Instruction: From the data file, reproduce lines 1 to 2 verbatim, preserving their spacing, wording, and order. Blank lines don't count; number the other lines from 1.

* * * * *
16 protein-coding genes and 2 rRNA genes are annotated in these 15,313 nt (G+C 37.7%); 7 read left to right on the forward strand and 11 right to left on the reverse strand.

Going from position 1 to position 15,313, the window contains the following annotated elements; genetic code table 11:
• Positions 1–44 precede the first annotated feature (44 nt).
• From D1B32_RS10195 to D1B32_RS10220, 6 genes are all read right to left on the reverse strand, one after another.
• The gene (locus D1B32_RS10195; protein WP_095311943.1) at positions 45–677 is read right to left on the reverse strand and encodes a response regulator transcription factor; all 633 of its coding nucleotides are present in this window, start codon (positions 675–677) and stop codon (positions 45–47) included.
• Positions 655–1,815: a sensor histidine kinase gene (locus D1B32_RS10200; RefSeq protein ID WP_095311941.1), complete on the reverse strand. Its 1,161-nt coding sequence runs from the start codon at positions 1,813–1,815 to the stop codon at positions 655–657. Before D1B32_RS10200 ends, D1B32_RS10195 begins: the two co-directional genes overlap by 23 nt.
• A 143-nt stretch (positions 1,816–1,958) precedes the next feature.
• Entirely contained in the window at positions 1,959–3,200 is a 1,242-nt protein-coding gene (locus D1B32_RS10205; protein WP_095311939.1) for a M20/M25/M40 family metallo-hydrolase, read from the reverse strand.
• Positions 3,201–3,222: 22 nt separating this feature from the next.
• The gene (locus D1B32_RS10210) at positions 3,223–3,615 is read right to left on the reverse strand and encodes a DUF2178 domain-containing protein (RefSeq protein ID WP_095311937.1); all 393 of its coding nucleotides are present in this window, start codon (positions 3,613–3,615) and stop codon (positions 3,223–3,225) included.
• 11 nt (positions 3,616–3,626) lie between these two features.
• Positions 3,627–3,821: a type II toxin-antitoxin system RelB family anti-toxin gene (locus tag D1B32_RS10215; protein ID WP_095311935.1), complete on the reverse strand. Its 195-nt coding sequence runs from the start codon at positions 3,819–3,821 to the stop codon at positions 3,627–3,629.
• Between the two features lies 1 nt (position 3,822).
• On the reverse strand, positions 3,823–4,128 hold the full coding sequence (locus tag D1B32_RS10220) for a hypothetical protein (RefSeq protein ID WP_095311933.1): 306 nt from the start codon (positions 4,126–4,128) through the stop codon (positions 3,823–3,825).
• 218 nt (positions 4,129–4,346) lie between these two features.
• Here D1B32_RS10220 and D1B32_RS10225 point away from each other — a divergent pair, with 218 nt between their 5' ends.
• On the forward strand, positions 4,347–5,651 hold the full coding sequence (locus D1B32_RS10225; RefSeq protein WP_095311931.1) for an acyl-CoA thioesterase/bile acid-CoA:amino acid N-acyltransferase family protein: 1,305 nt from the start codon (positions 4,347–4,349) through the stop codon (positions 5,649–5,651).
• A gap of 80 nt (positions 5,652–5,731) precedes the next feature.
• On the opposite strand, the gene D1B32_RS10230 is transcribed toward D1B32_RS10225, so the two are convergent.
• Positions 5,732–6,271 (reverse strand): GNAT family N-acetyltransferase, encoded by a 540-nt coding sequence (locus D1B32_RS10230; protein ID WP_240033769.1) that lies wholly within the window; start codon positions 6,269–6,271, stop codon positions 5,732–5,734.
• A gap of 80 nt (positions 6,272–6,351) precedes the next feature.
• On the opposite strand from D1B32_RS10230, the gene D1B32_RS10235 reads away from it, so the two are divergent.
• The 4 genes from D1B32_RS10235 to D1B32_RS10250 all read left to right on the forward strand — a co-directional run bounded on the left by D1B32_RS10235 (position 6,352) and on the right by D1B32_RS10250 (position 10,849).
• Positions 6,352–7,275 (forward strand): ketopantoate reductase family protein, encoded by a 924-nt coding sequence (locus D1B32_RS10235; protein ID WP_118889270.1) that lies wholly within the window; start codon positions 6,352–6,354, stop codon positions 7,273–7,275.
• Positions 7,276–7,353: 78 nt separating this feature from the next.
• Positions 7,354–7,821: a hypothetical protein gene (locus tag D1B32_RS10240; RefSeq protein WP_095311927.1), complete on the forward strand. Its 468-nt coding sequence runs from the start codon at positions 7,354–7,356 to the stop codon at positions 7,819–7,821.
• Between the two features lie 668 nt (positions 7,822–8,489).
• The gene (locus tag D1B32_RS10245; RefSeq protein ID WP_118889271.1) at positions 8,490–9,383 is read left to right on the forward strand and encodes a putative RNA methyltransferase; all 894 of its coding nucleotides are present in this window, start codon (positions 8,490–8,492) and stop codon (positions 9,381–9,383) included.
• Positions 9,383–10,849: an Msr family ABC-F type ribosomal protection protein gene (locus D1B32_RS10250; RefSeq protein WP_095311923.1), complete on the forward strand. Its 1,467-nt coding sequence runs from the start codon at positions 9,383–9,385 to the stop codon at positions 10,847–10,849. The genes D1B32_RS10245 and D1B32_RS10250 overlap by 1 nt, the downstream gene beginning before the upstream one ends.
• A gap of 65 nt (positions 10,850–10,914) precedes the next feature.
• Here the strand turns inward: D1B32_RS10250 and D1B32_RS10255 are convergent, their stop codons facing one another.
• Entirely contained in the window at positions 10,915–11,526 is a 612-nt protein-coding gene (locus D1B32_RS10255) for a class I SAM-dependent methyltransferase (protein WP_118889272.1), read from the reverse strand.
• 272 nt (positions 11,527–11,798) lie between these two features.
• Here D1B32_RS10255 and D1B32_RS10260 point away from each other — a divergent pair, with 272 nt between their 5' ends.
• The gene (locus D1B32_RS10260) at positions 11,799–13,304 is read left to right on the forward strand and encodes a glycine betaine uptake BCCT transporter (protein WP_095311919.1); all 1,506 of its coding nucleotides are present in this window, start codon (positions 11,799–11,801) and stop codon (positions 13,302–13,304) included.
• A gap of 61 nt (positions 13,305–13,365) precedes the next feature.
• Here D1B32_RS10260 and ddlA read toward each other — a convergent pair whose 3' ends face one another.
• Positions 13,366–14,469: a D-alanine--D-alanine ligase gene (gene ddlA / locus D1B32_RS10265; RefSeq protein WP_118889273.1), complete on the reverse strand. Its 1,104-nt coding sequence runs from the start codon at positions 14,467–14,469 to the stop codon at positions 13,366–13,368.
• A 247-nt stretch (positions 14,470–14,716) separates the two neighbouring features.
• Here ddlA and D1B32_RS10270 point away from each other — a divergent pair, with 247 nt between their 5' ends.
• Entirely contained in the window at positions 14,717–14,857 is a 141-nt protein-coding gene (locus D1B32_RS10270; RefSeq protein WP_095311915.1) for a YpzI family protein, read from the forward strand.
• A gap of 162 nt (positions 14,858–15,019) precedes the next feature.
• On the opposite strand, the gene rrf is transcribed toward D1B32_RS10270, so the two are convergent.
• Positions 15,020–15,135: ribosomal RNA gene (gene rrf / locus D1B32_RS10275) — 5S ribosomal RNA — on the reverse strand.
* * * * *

16 protein-coding genes and 2 rRNA genes are annotated in these 15,313 nt (G+C 37.7%); 7 read left to right on the forward strand and 11 right to left on the reverse strand.

Going from position 1 to position 15,313, the window contains the following annotated elements; genetic code table 11: